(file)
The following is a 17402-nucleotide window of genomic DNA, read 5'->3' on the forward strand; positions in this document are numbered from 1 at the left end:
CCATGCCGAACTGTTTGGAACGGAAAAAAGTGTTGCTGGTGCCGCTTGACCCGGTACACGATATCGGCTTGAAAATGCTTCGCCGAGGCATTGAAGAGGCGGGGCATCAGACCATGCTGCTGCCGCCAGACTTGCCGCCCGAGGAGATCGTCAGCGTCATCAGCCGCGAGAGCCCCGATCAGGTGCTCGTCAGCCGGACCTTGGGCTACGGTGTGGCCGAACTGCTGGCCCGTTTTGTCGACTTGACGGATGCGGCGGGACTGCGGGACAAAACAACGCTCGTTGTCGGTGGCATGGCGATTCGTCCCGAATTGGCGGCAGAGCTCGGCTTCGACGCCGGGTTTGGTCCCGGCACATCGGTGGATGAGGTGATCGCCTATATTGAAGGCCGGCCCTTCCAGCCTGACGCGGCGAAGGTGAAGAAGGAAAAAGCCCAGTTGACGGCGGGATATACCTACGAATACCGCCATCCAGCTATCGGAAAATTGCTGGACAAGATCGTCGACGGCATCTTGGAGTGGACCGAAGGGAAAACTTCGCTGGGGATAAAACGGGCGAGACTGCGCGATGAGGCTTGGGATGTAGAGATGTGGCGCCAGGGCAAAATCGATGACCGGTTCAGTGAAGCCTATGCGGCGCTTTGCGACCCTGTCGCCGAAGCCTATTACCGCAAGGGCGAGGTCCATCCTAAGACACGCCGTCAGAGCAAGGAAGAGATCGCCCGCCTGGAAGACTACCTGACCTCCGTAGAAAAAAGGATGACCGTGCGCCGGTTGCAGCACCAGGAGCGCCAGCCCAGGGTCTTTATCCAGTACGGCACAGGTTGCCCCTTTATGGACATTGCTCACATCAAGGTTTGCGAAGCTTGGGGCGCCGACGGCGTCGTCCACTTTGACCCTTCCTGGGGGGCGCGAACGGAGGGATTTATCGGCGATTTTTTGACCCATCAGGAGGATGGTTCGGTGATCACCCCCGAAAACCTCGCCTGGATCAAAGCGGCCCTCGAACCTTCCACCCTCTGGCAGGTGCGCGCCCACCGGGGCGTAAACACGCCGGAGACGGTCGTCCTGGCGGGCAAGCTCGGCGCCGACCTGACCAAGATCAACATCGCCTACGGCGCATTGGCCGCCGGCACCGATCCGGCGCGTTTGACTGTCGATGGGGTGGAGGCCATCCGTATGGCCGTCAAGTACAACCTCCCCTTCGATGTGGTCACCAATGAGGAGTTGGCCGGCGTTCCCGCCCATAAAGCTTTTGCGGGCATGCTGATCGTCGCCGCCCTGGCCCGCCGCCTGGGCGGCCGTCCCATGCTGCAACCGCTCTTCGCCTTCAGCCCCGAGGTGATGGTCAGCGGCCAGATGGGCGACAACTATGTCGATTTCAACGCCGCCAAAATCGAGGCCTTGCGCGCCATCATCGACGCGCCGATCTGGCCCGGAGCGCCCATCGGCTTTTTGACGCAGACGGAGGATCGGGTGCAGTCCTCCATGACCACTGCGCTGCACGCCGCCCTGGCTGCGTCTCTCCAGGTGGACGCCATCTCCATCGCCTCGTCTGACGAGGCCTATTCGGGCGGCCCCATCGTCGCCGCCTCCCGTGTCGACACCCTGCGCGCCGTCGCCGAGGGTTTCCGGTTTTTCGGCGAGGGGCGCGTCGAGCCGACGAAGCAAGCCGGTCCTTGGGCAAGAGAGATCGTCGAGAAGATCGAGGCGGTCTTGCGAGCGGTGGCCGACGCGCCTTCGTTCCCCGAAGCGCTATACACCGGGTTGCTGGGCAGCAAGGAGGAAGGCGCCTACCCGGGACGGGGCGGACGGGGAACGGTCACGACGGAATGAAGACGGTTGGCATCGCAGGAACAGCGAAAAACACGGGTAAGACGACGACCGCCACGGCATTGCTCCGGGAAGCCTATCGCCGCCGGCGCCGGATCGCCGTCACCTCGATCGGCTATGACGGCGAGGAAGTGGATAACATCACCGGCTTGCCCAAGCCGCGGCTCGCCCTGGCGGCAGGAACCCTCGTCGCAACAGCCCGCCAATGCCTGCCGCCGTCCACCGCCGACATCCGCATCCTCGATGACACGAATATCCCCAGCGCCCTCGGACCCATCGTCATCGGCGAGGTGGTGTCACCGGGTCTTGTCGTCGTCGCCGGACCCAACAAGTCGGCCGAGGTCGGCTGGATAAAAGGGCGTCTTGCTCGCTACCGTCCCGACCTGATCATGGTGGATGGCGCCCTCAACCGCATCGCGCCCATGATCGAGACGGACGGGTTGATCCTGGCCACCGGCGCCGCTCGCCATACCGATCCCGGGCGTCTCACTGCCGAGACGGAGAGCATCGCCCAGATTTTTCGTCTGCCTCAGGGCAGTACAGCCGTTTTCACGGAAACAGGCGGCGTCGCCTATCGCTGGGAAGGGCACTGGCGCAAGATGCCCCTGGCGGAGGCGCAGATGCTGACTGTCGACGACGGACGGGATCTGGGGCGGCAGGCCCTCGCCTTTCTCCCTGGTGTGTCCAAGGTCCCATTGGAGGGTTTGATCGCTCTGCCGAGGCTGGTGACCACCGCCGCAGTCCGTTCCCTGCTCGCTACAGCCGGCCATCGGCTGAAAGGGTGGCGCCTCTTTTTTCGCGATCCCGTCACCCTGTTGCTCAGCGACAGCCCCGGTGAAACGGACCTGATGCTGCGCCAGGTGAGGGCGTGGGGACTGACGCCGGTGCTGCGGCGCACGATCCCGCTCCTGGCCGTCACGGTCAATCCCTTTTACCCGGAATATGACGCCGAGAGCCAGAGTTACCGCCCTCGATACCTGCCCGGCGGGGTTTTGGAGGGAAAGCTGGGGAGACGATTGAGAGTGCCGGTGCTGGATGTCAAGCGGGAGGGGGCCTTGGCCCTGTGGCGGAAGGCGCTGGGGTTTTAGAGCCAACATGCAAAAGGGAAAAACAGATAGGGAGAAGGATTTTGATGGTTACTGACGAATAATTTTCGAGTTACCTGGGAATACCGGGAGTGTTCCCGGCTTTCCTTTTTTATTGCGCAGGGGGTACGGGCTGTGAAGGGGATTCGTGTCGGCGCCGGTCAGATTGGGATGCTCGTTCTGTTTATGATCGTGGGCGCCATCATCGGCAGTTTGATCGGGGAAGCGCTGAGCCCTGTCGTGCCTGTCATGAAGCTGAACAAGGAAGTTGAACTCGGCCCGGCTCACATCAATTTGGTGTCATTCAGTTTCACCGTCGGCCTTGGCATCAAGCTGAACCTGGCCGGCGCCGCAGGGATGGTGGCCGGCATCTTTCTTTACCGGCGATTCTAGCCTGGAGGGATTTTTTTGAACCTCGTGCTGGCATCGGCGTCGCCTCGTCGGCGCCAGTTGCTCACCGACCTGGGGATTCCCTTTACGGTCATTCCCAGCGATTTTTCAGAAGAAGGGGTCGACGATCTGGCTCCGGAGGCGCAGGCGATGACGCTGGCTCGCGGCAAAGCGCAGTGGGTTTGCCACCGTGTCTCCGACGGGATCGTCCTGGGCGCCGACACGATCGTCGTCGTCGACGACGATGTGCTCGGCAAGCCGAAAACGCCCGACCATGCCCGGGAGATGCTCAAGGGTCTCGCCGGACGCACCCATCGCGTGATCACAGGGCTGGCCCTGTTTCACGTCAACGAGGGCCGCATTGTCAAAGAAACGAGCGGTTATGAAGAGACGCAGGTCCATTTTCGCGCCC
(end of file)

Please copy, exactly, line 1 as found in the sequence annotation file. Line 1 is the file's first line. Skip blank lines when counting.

The following is a 17402-nucleotide window of genomic DNA, read 5'->3' on the forward strand; positions in this document are numbered from 1 at the left end: